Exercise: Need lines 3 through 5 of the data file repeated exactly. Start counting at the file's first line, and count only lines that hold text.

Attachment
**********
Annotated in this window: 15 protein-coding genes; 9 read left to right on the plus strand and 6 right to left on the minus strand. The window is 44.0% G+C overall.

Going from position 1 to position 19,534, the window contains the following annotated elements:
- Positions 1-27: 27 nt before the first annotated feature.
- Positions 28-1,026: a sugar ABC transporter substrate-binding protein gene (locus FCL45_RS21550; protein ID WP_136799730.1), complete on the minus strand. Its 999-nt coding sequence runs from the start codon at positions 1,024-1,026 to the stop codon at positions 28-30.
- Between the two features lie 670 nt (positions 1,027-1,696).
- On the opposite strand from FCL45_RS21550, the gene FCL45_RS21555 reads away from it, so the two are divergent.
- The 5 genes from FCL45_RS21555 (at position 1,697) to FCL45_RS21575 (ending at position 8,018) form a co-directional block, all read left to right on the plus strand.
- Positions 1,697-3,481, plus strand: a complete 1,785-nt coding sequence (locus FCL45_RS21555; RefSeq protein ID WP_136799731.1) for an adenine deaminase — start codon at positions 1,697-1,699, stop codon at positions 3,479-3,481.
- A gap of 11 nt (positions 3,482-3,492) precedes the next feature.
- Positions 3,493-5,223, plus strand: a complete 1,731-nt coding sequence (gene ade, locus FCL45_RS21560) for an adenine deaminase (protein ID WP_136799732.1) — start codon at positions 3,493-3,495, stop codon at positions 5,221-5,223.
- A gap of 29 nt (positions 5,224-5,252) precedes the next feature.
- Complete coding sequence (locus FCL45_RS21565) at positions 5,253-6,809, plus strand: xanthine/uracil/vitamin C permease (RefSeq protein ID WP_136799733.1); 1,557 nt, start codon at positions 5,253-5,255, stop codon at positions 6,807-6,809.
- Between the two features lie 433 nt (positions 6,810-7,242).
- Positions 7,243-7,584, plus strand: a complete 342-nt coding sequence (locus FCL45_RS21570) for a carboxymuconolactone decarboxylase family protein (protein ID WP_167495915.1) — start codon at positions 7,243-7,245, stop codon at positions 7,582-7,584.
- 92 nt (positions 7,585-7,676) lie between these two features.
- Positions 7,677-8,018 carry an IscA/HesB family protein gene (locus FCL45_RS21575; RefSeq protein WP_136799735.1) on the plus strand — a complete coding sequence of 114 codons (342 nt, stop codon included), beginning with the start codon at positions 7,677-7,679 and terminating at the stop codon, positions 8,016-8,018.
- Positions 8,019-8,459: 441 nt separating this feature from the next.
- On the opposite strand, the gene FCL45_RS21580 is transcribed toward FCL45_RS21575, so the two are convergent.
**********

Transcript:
- Positions 1-27: 27 nt before the first annotated feature.
- Positions 28-1,026: a sugar ABC transporter substrate-binding protein gene (locus FCL45_RS21550; protein ID WP_136799730.1), complete on the minus strand. Its 999-nt coding sequence runs from the start codon at positions 1,024-1,026 to the stop codon at positions 28-30.
- Between the two features lie 670 nt (positions 1,027-1,696).